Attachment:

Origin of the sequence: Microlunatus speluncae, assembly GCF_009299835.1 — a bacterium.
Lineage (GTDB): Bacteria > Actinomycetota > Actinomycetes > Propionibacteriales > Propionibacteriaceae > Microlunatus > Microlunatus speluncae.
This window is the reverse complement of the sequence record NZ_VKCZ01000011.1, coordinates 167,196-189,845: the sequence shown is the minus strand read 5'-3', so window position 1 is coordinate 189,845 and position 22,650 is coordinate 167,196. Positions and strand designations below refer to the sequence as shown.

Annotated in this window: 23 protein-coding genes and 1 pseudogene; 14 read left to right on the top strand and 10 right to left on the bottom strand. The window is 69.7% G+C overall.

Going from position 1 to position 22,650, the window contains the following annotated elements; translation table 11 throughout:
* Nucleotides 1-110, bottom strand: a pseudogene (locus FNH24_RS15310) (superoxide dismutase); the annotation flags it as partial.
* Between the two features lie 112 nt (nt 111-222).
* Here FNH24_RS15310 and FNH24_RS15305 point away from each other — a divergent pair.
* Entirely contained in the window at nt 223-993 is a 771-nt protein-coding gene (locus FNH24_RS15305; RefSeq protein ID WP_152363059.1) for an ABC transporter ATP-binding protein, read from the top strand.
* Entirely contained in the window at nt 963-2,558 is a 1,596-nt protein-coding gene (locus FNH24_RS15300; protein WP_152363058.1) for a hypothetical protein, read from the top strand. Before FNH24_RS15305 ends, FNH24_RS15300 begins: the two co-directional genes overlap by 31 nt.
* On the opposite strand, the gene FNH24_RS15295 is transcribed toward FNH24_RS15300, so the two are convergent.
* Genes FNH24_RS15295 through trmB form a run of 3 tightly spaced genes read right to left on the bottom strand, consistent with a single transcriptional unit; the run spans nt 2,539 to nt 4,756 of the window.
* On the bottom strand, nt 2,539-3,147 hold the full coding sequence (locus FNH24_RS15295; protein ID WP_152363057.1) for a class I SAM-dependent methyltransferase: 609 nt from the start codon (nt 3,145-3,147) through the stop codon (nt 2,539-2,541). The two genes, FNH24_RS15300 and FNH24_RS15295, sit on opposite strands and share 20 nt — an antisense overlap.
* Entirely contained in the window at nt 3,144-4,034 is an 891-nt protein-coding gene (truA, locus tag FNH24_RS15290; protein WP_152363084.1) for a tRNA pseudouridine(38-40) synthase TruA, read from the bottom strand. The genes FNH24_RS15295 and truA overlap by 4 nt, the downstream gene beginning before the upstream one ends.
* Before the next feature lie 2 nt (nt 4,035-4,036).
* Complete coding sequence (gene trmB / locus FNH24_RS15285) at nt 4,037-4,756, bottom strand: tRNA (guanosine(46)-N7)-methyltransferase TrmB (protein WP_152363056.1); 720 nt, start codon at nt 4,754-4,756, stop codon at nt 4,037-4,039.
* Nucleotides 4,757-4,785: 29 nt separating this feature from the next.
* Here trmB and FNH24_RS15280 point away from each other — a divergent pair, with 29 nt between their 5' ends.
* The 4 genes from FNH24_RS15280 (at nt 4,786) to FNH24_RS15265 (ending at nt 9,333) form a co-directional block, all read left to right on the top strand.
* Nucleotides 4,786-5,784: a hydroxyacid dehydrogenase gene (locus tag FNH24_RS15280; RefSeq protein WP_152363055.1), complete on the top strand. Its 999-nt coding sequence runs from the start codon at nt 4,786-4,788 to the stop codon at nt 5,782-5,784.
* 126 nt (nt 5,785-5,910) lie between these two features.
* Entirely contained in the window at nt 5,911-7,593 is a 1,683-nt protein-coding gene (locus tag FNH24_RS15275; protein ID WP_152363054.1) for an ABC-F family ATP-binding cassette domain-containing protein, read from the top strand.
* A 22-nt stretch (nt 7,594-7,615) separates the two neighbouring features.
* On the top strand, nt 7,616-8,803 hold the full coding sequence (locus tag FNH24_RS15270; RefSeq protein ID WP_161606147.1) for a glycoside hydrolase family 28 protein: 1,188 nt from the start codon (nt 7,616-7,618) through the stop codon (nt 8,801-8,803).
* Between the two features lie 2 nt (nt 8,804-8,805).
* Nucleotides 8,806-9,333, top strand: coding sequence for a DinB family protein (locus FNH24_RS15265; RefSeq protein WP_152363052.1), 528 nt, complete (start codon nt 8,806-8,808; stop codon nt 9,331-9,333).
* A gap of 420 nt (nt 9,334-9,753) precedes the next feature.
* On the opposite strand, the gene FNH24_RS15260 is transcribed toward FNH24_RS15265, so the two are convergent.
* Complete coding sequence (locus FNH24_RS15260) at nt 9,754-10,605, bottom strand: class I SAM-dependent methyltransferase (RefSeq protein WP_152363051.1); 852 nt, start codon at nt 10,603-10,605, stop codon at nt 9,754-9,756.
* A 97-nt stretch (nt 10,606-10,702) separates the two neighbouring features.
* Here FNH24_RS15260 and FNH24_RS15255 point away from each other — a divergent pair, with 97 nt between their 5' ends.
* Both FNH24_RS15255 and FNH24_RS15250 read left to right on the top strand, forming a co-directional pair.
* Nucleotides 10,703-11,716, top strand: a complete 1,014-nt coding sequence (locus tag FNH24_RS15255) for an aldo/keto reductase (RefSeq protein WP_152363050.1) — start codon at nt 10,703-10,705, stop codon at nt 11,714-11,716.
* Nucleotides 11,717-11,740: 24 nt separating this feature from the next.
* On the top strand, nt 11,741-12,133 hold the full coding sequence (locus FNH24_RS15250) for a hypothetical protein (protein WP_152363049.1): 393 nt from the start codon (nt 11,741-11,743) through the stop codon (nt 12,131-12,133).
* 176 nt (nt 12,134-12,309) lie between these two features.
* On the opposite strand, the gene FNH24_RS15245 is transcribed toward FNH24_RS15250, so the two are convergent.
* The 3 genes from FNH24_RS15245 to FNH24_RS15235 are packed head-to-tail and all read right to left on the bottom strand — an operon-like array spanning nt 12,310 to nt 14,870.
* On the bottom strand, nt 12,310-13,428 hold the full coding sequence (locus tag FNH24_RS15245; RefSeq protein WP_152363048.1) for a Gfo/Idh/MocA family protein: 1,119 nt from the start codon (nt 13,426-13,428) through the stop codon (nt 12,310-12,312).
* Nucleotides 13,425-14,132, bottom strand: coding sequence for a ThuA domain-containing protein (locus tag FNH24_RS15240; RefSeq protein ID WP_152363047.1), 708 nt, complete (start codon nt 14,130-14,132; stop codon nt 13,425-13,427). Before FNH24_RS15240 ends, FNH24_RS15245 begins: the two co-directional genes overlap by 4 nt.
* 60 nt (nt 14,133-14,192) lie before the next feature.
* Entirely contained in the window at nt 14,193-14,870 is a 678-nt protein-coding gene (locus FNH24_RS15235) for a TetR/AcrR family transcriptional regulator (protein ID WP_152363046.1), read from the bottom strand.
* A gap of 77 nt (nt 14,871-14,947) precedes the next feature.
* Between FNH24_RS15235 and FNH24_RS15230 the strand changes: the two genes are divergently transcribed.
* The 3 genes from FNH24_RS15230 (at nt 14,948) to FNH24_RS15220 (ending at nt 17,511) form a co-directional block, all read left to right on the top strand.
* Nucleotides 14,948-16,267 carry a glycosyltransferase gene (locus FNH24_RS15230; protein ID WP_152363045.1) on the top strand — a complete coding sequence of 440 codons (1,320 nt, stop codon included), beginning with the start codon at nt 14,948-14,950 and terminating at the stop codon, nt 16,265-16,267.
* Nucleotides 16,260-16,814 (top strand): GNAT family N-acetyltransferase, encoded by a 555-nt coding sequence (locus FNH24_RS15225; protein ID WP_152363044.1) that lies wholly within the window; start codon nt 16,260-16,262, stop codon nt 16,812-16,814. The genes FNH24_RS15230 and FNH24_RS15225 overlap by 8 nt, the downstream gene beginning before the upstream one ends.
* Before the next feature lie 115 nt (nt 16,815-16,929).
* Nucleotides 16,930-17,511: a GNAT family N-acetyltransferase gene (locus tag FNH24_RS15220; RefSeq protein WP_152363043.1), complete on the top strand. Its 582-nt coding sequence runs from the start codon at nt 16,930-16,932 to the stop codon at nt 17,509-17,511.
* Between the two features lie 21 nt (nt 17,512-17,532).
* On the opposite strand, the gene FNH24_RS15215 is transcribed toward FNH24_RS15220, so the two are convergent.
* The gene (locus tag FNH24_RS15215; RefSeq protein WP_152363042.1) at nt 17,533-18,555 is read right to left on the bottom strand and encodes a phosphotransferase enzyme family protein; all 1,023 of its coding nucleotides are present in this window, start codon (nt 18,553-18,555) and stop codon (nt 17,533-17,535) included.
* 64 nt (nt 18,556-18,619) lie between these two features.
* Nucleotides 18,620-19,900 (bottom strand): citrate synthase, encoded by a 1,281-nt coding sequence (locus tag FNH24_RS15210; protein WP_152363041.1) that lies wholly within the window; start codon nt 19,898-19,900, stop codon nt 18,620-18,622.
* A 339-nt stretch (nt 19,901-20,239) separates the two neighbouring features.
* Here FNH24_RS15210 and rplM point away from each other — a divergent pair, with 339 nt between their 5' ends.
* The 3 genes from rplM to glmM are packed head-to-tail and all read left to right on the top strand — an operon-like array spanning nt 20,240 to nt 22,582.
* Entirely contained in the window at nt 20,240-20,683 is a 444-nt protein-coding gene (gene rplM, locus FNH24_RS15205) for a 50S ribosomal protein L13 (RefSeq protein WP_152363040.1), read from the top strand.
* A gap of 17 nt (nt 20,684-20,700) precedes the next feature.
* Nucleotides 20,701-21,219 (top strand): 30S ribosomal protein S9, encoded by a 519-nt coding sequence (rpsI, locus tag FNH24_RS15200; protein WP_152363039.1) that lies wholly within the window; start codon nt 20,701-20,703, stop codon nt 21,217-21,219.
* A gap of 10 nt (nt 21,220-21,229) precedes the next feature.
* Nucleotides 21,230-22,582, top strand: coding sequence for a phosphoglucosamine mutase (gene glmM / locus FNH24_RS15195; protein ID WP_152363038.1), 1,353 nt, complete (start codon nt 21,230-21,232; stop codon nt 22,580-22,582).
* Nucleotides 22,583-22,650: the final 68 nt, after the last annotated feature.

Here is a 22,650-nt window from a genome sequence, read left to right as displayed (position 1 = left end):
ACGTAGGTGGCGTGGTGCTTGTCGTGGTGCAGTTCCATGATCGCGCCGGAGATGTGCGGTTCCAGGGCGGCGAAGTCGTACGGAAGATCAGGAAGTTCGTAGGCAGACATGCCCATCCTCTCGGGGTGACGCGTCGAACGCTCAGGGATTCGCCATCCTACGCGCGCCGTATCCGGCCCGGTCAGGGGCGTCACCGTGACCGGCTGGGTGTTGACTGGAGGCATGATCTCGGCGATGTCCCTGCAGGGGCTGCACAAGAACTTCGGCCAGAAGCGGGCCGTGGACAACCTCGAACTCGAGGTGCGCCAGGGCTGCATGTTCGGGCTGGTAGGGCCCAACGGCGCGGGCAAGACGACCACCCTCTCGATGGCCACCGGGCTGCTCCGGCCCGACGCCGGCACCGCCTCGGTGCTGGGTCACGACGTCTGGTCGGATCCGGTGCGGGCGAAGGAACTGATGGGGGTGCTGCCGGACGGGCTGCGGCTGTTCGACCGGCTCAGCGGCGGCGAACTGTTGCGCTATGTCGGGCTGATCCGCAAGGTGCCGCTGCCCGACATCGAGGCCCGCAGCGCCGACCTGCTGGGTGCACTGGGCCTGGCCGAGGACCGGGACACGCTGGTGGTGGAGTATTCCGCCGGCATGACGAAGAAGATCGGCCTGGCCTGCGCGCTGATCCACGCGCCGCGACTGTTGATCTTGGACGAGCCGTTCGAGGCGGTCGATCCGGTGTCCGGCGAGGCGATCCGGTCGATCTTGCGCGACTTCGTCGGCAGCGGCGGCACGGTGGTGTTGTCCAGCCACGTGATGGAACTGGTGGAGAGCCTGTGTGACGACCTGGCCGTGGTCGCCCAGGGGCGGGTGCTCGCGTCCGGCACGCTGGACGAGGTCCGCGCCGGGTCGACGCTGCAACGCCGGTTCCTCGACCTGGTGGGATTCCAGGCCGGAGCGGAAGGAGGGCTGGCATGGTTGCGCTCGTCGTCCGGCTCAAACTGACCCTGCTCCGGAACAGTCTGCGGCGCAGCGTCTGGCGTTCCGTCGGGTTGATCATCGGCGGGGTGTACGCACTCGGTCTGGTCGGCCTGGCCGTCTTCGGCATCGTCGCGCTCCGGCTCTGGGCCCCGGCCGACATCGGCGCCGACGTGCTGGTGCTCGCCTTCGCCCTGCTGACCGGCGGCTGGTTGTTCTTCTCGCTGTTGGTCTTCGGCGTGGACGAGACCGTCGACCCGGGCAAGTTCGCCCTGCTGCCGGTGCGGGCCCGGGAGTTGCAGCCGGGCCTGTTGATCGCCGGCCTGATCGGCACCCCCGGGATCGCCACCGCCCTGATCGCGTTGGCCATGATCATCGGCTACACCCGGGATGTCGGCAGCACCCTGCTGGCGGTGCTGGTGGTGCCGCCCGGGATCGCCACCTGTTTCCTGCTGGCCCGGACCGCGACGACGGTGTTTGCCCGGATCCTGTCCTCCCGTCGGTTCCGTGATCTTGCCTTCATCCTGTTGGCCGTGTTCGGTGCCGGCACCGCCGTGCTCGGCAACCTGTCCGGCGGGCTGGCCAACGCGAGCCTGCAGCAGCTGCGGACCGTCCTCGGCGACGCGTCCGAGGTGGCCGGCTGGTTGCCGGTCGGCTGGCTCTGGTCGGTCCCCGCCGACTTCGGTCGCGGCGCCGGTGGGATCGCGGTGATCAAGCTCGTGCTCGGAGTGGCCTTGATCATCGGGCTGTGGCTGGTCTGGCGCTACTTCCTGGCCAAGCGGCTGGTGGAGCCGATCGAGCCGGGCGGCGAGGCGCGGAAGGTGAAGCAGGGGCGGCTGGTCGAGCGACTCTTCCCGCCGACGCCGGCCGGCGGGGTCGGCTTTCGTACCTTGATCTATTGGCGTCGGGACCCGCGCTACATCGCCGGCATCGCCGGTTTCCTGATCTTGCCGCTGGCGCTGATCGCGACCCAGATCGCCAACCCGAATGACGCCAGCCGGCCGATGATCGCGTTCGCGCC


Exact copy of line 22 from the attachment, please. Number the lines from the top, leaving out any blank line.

* Entirely contained in the window at nt 5,911-7,593 is a 1,683-nt protein-coding gene (locus tag FNH24_RS15275; protein ID WP_152363054.1) for an ABC-F family ATP-binding cassette domain-containing protein, read from the top strand.